The film is actually very short and shot on a shoe string budget, but there is so much going on, and Truffaut moves it about so quickly, packing so much information in each frame while at the same time experimenting with different point of view camera shots and throwing in his cheap sight gags. In the meantime, while we are being entertained, on a more subtle level we watch Chalie / Saroyan wrestle with questions of identity, while Truffaut explores complex themes related to life versus art. Charlie / Saroyan is born with a gift for art that he didn’t ask for, and he has no idea how to live. Much is made of his shyness and timid nature, he drifts through life, uninvolved, while those around him, those moved by his artistic gift, suffer for it, and he bounces from one tragedy to another, always finding a piano somewhere to play. The film has at its core a tragic melancholy, yet it is vibrant and alive and fun the whole time – it’s how well Truffaut makes this contradiction and dichotomy work that makes it so radical and remarkable.
I mentioned Bonnie and Clyde and Pulp Fiction, two landmarks of American cinema. Both films are known for their groundbreaking and graphic use of violence, and you won’t find anything of that sort in Shoot the Piano Player. What you will find is the same contradiction at work, the same sensibility in the treatment of the criminals. In Bonnie and Clyde, Faye Dunaway and Warren Beatty and their gang are portrayed as simple and comic everyday people. We laugh at them and with them, and we see ourselves in them. The way Arthur Penn establishes this is through the same kind of dumb jokes and friendships that Truffaut used to make his characters so likeable. And in Pulp Fiction, in the dialogue between John Travolta and Samuel L. Jackson, and in the interaction of the various pimps and drug dealers and gangster types, Tarantino takes this approach to a new level, making us identify and care about these unsavory types. In both Bonnie and Clyde and Pulp Fiction, the violence is graphic, and it is jarring because of our identification with both its victims and practitioners. Though both films are unique and bold statements that stand on their own, they both owe a debt of gratitude to Truffaut.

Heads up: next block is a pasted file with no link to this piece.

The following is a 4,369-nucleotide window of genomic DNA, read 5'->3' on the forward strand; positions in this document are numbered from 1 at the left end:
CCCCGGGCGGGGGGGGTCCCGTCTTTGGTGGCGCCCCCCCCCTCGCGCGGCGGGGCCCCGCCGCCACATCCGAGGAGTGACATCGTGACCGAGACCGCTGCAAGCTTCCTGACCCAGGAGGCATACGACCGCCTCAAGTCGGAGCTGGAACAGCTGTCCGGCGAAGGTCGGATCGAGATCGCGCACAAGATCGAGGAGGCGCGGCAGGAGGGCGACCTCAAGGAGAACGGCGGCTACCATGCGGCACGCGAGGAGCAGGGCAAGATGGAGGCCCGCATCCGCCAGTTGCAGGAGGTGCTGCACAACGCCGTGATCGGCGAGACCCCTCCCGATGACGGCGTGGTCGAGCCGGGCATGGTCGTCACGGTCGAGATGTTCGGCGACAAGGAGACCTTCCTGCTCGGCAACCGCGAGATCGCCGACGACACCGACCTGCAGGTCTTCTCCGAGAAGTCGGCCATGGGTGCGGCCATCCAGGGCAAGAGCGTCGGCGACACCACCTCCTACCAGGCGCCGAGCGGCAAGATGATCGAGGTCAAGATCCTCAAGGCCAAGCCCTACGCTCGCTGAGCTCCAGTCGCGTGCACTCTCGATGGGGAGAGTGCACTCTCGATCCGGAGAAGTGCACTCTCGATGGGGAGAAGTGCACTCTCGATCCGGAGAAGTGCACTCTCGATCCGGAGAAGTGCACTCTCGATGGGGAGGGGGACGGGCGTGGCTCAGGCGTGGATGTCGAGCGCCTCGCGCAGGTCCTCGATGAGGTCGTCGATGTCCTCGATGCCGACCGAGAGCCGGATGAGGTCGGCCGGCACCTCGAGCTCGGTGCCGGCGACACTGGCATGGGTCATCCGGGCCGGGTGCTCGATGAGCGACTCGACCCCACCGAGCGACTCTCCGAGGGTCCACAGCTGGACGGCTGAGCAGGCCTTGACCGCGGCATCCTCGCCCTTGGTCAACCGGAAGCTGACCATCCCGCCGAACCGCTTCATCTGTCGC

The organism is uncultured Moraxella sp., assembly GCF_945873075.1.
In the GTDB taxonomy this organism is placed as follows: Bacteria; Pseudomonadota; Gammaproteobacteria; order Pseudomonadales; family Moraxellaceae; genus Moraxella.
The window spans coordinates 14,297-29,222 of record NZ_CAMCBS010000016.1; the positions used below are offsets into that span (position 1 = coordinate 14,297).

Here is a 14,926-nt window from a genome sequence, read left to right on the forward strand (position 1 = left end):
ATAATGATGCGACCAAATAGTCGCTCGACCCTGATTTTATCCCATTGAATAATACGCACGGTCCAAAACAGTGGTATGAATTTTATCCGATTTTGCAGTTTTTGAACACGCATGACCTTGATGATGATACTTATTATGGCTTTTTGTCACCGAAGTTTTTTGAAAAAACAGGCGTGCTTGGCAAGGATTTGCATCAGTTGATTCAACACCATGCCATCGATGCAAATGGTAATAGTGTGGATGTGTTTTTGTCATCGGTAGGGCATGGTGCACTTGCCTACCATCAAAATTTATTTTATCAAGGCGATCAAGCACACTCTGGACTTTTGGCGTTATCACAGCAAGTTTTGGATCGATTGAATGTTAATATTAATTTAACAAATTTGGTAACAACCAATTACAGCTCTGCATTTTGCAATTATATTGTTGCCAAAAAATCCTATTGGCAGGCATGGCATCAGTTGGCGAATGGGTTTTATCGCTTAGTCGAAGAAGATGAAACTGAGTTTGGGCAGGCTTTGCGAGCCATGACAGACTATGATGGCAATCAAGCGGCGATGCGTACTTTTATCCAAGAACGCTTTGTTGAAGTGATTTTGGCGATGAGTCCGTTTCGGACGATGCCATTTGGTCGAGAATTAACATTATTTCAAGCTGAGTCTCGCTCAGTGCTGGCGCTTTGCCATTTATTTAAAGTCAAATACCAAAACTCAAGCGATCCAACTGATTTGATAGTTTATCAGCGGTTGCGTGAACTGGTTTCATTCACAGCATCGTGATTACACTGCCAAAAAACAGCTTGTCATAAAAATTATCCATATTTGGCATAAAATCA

Truffaut is one of the great originals of all cinema, and one of my two or three favorite directors of all time. The thing I think that sets Truffaut apart from other directors and runs through all of his films is his humanity. Even when exploring the darkest of subject matters, Truffaut maintained his romanticism and finds the core humanity, whether it is the unabashed love of the three main characters in Jules and Jim, the attempt to preserve humanity in Fahrenheit 451 or find it in The Wild Child, or the hanging on of a romantic ideal against all reason and logic in The Story of Adele H. It is the value Truffaut places on this humanity, the belief that it is core to being human, that has resonated with me through all these years, and has been evident in the other artists I’ve admired, from Kurt Vonnegut to John Steinbeck to Bob Dylan to Bruce Springsteen.
In these dark and cynical times of the early 21st century, it’s a shame Truffaut is no longer with us, but his body of work endures and is more relevant and important than ever.